Arizona Health Expert Warns About The Dangers Of Becoming COVID-19 Complacent
While Arizona’s coronavirus situation may be improving, some public health officials fear people may lose sight of what has worked to get us here.
In mid-August, Joshua LaBaer, executive director of Arizona State University's Biodesign Institute, told reporters he’d like to see daily new cases numbering in just the 10s rather than the hundreds still reported most days, if not more. He offered advice on how the state could do just that.
“To my thinking, best way to do that is with increased testing, so we can identify where the cases are," LaBaer said.
But while the percentage of tests that come back positive seems to be heading downward, so, too, is the total number of tests. LaBaer said the number of people seeking out a COVID-19 test is still fairly healthy, but not ideal.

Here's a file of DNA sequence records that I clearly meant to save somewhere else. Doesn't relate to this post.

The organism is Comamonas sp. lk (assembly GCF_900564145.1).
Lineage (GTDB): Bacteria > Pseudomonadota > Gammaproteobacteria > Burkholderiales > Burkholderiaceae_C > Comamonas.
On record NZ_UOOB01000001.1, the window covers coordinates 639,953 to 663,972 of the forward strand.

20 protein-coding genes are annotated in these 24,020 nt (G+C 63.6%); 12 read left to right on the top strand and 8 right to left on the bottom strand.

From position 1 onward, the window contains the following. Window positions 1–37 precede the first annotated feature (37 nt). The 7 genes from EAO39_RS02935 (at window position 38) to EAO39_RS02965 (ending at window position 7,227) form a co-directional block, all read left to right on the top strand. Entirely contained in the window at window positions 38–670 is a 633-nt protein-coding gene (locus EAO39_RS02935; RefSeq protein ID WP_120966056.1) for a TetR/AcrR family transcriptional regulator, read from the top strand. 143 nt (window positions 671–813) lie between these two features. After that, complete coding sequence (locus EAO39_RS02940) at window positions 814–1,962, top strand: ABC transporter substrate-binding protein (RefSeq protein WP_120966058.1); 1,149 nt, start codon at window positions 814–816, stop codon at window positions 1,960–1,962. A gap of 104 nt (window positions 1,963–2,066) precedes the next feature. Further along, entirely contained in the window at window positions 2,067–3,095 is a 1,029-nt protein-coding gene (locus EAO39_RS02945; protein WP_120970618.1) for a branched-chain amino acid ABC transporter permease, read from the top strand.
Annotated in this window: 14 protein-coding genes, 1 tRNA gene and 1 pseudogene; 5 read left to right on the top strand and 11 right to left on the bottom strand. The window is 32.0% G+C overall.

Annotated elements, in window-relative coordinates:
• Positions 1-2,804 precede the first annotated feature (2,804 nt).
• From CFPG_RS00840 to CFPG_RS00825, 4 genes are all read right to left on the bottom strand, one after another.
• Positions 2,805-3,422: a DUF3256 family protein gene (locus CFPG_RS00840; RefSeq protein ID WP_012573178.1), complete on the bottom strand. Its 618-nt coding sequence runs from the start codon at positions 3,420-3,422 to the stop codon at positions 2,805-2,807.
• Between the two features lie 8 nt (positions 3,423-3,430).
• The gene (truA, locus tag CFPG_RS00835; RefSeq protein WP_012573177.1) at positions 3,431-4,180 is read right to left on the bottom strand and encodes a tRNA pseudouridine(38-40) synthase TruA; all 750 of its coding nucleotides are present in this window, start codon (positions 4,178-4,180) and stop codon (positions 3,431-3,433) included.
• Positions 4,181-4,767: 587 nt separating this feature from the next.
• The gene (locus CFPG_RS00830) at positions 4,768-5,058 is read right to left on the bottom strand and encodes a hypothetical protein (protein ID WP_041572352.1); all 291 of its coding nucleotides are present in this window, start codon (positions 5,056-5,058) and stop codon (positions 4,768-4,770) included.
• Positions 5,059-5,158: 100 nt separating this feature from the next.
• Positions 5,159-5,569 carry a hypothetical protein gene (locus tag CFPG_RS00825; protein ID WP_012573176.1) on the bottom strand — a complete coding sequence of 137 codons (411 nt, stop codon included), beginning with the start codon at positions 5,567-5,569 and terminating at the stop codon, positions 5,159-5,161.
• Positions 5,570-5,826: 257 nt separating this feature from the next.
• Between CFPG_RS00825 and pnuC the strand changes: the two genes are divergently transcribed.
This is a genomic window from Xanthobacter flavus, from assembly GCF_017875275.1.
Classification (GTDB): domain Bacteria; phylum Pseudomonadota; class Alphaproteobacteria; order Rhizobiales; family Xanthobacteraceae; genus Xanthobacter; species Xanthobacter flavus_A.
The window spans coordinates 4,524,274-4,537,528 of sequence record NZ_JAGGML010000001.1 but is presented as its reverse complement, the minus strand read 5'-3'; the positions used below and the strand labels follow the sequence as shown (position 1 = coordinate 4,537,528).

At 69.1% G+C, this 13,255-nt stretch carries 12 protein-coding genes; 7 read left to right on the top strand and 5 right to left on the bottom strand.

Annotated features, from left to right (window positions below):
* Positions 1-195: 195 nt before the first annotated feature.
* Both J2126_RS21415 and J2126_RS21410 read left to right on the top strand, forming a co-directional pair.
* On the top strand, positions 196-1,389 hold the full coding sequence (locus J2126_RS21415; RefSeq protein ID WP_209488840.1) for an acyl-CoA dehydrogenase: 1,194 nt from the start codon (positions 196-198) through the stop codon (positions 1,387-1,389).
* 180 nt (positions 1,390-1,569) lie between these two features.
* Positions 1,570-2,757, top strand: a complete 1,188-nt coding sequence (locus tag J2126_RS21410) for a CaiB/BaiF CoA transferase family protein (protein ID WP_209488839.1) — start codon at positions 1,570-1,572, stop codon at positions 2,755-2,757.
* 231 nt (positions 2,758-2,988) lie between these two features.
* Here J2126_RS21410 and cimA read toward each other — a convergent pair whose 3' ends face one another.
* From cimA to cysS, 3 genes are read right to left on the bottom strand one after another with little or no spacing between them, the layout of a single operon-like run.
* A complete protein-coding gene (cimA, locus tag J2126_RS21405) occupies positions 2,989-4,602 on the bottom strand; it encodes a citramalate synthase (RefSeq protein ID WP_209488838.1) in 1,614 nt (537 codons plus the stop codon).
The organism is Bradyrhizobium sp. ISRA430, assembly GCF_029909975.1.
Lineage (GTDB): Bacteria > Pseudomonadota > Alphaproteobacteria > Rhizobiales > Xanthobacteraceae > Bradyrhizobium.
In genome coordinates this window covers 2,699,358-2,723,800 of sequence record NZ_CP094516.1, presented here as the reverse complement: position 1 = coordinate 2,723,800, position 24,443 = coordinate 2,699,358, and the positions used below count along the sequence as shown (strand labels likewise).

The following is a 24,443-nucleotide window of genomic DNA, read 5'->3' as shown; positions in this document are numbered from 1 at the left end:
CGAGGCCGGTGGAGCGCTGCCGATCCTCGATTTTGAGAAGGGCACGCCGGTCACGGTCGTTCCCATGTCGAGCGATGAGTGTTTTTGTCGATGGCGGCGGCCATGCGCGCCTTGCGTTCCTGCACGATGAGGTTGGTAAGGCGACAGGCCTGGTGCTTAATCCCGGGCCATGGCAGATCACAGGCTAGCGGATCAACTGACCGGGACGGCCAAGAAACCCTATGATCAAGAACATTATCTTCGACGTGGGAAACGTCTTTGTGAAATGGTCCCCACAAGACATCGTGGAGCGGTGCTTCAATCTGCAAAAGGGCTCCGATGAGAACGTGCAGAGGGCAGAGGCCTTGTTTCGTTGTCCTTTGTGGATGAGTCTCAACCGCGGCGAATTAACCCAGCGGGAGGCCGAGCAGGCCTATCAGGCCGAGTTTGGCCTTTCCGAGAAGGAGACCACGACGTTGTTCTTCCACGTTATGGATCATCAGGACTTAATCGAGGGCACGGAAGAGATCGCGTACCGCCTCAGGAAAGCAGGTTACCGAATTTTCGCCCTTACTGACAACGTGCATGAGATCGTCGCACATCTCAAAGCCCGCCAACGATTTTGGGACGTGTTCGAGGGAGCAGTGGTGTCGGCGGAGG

“Whereas, a few weeks ago, we were seeing hundreds and hundreds, I mean thousands of people just showing up. Now, you know, we have the capacity to do thousands of people, but we’re seeing fewer of them show up. I’m worried that people will become complacent," LaBaer said.
To talk about what happens when people do grow more complacent, The Show spoke with Dr. Farshad Fani Marvasti, director of public health, prevention and health promotion at the University of Arizona’s College of Medicine in Phoenix.